Whooping cranes, from left, chick W11-21, and his parents, feed while at Goose Pond Fish and Wildlife Area in Greene County on March 20. PHOTO PROVIDED BY HUITANG ZHOU
Whooping cranes, from left, chick W11-21, and his parents, feed while at Goose Pond Fish and Wildlife Area in Greene County on March 20. PHOTO PROVIDED BY HUITANG ZHOU
Greene County’s Goose Pond Fish and Wildlife Area provided shelter and sustenance this winter to what could be the first chick to survive from one pair of whooping cranes, the world’s most endangered crane species. The adult whooping cranes have been a pair for 11 years and have tried every year to rear a chick, with no success. h They are part of the eastern migratory flock, which has 81 adult birds. The eastern flock is not yet self-sustaining and every chick that hatches is closely watched, banded and followed throughout its life. The International Crane Foundation website states there are 802 whooping cranes, both captive and wild.

The male, 18-03 (03 is for 2003, the year he was born, when he was the 18th chick to be documented), and female, 36-09, have been a pair since spring 2011 and have spent most of their winters in Greene County after migrating from Necedah National Wildlife Refuge in Wisconsin.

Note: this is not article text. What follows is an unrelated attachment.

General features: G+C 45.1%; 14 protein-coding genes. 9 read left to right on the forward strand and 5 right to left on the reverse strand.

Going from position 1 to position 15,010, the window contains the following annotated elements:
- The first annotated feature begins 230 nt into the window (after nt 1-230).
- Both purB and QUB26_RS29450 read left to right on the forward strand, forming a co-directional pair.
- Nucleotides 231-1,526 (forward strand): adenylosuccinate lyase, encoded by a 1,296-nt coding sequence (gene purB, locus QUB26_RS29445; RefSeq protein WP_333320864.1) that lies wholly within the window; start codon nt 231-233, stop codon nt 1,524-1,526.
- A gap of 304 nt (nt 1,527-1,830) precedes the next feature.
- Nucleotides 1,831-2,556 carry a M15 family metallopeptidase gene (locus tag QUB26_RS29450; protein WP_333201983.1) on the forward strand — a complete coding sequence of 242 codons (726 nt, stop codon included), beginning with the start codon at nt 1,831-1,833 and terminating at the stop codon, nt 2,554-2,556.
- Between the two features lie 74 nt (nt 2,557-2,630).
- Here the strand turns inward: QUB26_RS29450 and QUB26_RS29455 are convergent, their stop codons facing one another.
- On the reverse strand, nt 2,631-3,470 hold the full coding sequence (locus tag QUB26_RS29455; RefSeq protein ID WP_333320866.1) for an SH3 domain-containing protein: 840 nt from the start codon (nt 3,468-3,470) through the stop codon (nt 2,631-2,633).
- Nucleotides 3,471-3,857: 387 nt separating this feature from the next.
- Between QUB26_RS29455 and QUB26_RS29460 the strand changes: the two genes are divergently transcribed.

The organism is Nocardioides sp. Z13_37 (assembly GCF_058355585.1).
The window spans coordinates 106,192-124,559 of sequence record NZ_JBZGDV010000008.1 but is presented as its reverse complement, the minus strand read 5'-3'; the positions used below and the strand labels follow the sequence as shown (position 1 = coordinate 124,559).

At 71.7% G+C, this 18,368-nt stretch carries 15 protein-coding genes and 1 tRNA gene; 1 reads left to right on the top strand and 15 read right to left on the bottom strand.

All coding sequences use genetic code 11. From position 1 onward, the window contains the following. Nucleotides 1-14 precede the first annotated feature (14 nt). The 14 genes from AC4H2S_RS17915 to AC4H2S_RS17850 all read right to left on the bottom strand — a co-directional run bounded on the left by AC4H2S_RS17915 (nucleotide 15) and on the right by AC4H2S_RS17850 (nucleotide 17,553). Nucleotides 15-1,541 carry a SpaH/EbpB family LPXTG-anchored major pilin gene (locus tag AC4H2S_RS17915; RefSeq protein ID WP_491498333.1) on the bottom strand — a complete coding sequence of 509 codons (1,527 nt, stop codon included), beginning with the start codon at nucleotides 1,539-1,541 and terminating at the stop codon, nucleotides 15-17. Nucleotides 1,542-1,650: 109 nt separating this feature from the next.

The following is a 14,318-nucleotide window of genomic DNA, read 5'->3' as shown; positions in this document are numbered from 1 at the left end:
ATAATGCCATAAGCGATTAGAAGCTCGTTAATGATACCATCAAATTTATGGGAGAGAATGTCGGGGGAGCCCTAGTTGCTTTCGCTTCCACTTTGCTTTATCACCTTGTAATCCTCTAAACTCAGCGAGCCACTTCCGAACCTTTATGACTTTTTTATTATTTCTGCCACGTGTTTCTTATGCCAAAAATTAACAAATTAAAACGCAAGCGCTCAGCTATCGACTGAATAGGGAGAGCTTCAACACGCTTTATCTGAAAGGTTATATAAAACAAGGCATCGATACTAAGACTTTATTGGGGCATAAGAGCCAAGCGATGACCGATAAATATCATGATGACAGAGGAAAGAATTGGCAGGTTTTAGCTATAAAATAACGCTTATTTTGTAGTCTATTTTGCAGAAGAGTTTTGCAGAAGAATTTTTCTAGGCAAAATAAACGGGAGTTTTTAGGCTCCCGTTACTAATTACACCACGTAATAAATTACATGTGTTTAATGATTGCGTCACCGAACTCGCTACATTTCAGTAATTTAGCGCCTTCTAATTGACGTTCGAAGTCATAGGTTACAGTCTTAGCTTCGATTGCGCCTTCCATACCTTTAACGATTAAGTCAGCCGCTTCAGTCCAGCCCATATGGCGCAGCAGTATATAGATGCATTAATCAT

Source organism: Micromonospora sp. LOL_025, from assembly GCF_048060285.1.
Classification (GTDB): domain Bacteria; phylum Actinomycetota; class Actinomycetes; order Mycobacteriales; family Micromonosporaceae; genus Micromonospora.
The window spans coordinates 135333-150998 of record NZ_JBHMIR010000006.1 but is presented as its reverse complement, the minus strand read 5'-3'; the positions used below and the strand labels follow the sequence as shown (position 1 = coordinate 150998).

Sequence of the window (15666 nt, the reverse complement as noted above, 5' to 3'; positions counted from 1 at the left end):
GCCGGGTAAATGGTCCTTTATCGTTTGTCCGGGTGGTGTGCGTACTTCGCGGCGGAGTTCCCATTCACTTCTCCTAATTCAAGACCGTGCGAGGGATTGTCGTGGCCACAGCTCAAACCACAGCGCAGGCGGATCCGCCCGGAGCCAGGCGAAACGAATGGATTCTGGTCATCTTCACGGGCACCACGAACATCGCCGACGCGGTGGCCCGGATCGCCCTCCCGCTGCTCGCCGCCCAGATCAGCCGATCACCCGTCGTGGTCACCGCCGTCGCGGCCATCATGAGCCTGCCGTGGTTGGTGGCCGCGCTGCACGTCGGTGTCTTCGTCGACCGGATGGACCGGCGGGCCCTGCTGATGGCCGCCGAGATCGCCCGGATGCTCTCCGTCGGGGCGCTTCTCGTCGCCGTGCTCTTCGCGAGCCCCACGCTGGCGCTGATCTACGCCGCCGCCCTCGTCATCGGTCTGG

“The male is almost 20 years old, which is amazing,” said Allisyn Gillet, state bird biologist with the Indiana Department of Natural Resources.

The bird, 18-03, was one of the whooping cranes raised by researchers and taught to migrate from Wisconsin to Florida by following an ultralight aircraft. The aircraft flew through Indiana on the way to and from Florida, imprinting the location on the bird.

But instead of flying to Florida, 18-03 has spent most or all of the winters at Goose Pond Fish and Wildlife Area and nearby spots in Greene County since 2009, according to records of the International Crane Foundation.
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